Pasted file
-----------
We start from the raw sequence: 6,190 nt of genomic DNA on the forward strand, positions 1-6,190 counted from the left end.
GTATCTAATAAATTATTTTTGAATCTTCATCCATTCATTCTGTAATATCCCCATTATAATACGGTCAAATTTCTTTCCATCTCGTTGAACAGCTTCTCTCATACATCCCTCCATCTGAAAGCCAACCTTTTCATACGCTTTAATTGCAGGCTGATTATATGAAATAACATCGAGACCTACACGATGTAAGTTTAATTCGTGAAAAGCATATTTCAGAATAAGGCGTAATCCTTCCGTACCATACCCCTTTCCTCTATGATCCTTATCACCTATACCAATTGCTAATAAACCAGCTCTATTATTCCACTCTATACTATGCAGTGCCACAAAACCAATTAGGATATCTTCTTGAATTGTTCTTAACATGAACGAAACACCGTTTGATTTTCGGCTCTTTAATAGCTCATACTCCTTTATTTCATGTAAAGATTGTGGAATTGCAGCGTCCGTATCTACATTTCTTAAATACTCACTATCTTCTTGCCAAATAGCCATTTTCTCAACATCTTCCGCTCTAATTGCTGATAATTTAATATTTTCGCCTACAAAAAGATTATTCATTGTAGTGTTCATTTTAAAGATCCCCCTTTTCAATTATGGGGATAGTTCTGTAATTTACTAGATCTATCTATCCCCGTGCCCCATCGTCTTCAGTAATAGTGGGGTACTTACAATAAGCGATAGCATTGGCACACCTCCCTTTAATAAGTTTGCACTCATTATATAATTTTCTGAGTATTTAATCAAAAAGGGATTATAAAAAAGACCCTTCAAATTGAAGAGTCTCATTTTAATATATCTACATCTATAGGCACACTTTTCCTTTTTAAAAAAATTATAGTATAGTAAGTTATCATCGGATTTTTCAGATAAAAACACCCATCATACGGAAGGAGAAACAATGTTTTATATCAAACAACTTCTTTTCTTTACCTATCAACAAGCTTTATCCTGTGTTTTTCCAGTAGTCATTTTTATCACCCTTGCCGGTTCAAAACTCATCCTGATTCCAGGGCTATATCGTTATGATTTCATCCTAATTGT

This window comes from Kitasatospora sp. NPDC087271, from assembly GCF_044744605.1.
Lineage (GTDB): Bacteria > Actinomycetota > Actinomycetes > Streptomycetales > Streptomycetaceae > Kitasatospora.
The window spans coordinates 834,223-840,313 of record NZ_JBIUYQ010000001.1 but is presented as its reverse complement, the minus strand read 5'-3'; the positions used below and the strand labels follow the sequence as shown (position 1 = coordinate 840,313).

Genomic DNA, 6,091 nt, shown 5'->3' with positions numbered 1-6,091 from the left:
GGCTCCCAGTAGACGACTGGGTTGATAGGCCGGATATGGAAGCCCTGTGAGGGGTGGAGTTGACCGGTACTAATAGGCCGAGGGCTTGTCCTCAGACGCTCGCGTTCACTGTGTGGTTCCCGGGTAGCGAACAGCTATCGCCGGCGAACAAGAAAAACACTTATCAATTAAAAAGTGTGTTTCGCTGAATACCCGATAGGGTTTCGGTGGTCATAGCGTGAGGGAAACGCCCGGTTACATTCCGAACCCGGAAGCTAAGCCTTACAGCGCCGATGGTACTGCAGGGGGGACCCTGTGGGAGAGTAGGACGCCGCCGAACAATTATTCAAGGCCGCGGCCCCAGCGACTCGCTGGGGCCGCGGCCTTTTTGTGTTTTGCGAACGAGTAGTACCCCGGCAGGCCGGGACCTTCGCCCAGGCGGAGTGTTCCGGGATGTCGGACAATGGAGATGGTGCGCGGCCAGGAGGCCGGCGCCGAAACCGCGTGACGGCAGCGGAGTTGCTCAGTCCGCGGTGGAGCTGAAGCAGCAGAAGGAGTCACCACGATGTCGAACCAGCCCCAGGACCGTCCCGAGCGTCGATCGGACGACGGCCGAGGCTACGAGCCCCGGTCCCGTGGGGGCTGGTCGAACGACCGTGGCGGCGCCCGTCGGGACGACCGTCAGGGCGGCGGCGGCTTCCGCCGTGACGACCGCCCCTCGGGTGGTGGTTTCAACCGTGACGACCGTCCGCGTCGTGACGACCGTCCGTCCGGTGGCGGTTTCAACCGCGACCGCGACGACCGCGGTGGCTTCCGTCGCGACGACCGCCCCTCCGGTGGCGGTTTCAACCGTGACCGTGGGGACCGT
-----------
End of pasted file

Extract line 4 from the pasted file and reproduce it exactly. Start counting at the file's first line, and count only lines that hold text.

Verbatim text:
Lineage (GTDB): Bacteria > Actinomycetota > Actinomycetes > Streptomycetales > Streptomycetaceae > Kitasatospora.